Baby Tromboncino Squash
What does this have to do with gardening?  Well, Husband has a brain injury that effects his memory. So, when it comes time to plant things in the garden, he can forget what he has planted and ends up planting the same thing again.  It doesn't happen often because we usually do gardening things together, but this year when he went to plant squash, he grabbed the same squash seeds instead of different ones or he thought they were one thing and ended up being another.  We ended up with four yellow summer squash plants.  Plus, I planted two zucchini.  So, we have A LOT of squash.  I've been searching like crazy to find recipes to use the squash in.  I've made enchiladas with squash instead of tortillas (casserole style).  We've used squash noodles, eaten squash bread, squash on homemade cauliflower pizza, and roasted.  We've given some away and I'm looking to find a way of preserving it without freezing.  (squash pickles and chips?)  We also have butternut, tromboncino, and spaghetti squash plants that are getting ready to produce.

I have a choice.  I can be frustrated at having so many summer squash, or I can be grateful for the abundance.  I can choose to experience gratitude that Husband enjoys gardening and working hard at our homestead.  I've become a far less frustrated person over the years because I've learned to be grateful for all the little things and endure the big things with grace and patience (I try to remind myself of this when our neighbors are being noisy.  Grace and Patience, Amber.  Grace and Patience).  Being grateful not only frees my soul from experiencing negativity, but it also helps to release the burdens of those around me.  When I'm in a bad mood and complaining, it effects my husband and vice versa.  So, when I was in a bad mood and going through my cleaning frenzy, his gratitude changed me.  My gratitude can do the same for him.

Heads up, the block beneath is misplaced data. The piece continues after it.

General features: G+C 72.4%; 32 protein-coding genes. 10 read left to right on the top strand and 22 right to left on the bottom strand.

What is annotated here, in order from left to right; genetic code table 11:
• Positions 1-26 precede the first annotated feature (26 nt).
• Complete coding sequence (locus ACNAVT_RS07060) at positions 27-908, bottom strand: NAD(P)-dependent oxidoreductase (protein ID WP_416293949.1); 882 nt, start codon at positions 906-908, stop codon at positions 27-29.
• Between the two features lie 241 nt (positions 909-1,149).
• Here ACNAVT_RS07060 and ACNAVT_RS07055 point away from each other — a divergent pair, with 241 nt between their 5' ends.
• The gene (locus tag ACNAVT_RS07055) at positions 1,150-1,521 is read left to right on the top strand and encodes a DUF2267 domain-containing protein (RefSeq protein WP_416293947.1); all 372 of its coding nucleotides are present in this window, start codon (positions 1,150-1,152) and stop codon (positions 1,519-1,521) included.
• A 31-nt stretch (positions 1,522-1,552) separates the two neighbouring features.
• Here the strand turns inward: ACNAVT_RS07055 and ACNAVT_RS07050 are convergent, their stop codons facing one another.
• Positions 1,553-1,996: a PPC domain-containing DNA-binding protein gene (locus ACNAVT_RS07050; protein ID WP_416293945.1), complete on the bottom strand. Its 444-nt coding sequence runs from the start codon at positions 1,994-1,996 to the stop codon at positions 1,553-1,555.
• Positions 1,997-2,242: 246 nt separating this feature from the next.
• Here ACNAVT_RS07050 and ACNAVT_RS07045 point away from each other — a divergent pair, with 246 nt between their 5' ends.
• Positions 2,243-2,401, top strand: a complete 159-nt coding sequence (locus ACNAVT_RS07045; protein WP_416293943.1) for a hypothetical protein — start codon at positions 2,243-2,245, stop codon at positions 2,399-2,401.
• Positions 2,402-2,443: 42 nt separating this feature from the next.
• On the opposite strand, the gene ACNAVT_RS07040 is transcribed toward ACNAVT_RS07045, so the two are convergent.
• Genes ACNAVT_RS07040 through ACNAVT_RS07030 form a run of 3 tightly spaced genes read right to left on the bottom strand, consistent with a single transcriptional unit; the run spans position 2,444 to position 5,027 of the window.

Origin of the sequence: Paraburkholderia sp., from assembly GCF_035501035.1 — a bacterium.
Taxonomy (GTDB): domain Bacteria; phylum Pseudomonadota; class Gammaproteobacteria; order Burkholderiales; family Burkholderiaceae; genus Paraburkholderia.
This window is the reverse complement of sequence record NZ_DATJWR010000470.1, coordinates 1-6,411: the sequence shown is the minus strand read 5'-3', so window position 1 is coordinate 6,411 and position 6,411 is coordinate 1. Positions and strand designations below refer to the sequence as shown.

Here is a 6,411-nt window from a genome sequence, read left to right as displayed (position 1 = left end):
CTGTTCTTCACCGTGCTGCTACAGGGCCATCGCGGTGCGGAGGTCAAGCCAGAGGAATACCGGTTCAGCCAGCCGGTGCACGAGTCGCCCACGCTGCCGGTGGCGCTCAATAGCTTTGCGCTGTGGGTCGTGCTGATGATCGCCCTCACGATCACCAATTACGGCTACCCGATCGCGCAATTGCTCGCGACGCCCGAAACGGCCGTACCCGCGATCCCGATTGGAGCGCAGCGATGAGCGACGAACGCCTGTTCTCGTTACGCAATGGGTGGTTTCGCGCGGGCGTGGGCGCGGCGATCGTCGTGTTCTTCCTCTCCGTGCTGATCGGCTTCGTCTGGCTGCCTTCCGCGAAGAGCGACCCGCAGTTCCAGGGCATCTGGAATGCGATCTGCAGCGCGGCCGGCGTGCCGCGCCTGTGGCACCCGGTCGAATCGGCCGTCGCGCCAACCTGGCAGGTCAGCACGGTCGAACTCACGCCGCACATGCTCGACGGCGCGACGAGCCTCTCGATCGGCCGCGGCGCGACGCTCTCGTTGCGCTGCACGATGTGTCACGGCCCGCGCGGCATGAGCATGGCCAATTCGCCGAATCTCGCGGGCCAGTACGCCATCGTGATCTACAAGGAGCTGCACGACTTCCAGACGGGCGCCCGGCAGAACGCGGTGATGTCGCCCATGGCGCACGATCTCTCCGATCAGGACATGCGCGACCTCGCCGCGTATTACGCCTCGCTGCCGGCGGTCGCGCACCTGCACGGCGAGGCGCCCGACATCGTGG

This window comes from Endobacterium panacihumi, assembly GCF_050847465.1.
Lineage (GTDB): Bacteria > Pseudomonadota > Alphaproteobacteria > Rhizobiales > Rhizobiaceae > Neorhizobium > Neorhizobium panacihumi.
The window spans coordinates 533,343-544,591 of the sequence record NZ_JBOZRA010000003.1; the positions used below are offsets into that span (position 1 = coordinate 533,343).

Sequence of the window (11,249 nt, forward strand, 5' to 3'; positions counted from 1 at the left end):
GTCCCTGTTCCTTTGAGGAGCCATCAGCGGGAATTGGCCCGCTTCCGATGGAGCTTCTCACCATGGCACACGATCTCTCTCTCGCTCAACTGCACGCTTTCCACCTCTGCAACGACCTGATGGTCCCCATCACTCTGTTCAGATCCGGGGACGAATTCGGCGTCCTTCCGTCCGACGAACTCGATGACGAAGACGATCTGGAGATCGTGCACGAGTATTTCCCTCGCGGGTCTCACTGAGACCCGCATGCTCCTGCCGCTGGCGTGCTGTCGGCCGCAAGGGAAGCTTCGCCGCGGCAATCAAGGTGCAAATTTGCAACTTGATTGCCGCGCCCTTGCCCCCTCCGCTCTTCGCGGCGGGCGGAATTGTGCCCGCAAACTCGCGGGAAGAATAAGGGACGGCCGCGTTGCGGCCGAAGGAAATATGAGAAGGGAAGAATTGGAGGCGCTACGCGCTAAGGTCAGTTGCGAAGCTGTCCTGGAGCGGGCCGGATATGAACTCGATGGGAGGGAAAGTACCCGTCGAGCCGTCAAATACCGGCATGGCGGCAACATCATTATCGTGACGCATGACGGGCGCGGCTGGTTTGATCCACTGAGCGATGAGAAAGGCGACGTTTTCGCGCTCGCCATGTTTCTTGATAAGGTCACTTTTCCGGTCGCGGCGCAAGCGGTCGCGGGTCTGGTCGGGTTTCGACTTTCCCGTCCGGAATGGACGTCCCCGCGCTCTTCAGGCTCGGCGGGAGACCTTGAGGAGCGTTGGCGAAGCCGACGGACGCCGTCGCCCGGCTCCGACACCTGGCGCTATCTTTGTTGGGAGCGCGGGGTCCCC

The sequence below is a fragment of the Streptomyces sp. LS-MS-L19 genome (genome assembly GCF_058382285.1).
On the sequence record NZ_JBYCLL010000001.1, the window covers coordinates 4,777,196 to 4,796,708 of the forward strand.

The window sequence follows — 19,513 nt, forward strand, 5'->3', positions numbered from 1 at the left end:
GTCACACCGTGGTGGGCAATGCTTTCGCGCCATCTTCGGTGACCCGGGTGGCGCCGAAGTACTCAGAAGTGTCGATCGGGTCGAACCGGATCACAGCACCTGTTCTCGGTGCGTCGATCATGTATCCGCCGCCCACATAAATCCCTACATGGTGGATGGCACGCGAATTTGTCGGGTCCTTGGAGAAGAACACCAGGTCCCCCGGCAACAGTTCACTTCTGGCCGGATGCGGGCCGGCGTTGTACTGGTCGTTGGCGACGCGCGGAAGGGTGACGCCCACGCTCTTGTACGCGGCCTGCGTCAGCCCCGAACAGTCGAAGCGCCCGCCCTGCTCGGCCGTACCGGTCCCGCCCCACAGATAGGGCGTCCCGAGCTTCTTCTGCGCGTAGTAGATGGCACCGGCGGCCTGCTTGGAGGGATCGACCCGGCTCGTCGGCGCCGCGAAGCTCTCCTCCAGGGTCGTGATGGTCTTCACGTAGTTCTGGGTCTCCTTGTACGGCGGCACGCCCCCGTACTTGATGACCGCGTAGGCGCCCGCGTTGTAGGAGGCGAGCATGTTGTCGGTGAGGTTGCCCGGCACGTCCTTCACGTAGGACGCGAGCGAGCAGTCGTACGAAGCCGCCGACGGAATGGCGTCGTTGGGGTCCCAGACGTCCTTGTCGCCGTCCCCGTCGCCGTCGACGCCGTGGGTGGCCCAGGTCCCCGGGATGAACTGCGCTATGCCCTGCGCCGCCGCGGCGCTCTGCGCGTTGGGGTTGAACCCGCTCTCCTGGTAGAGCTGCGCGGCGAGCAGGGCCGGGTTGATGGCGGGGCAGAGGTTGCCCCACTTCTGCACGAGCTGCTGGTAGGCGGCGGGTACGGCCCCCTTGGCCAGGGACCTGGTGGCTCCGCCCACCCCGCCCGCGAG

I think we spend too much of our lives going through actions and not really recognizing the things that go on around us.  This has an impact on our mental and emotional health and on our relationships.  To some, the act of being present is to practice mindfulness.  Put simply, mindfulness is recognizing your thought process and emotional state at any given moment.  When we become more aware of how we feel and what we are thinking, we can then change it to something more beneficial.  This isn't about denying that bad things happen, it is about choosing to focus on the things we love instead of the things we hate.  It is about being grateful for the things that make life beautiful.  (And there is A LOT that makes life beautiful!)  I can sit here in my living room and focus on the fact that I have paint cans out because I haven't finished painting, or I can be grateful that I can feel the breeze through the windows and hear the wind chimes singing their songs.  I can focus on the fact that our flooring won't be done any time soon, or I can be grateful for the bouquet of wild sunflowers my husband picked for me.  Gratitude makes life pleasant and peaceful.  Each of us can only do the best with what we have.  For those negative things that we have no control over, we can choose to focus on something lovely.  Then we deal better with the negativity that comes our way.

May we all learn to experience gratitude and see how it changes our lives!

Light and Love,